Booklet Making: How To Convert A Letter Size Document With Many Pages
A booklet is defined as a saddle-stitched or coil bound print product, having at least 2 pages including a cover. We specialize in booklet making for customers all over Johnson and Wyandotte Counties in Kansas, plus Kansas City area businesses into western Missouri. If you have more than 50 pages, we suggested you coil bind it, or look into gluing it like a regular book or manual. You can choose a self-cover booklet, where the cover is the same paper as the inside pages, or pick a plus cover which has a little bit heavier card stock. There a slew of custom options when it comes to constructing an eye-catching booklet.
Call Moss Printing at 913-362-9292 for help in deciding the proper paper and cardstock for your project.
You need to decide on a size. Are you wanting something like a half-page end product? Take your individual page document and resize it to 5.5 x 8.5″ per panel. That way, when we print and fold it on a regular 8.5 x 11″ sheet, the final product looks like it does on your computer screen. The best way to design a booklet of this size is to actually type it in Microsoft Word or Adobe InDesign at the same 5.5 x 8.5″ size. If we have to resize you document from 8.5 x 11″ art to the new dimensions, either we stretch the proportions of your original art to fill the area or the type could be smaller than you want. We can also print larger sizes, and take your 8.5 x 11″ art to be printed as 11×17″ booklets, before folding and bindery.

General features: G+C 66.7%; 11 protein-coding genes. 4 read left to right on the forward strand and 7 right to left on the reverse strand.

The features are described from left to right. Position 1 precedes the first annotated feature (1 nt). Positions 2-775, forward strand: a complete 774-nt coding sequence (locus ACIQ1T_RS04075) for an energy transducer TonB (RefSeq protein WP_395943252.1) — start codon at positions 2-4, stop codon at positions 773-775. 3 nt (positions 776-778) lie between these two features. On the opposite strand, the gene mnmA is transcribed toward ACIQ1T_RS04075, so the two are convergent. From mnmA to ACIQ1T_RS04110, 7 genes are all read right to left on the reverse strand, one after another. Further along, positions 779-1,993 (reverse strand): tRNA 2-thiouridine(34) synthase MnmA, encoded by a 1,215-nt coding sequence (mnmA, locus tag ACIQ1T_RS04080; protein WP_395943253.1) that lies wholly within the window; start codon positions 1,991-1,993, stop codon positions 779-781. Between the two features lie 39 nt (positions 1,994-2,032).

Another issue from clients is staple and fold booklet making requires your art page number be in units of 4 (four). A front and back, folded piece of paper has 4 panels. Often clients will send us 26 (not 28) or 9 (not 8 or 12) pages of art to convert and print into booklet format. We have to add blank pages in such a situation. Most clients end up designing another few pages, or actually deleting a few to get a number divisible by 4. If you want coil or GBC binding, page units of 2 are fine. Odd numbers mean the last page on the back will be blank (or the inside back cover will be, if you want a printed back cover).
A final thought to contemplate is whether you want a bleed or not, especially on your cover, where the ink runs all the way to the edge of the paper. If you want a bleed, it costs extra for us to print your project on oversized sheets of paper. We then cut back the print to get the bleed. If you want a bleed, and your art is setup at a standard size or exact dimensions before the cut, expect the final product to be slightly smaller, after we trim it past the ink’s outer edge. All this extra effort costs more money in labor and paper. Many customers decide not to print a bleed if it saves them money.
I hope this information helps to answer some of your questions, if you are new to basic booklet design and printing.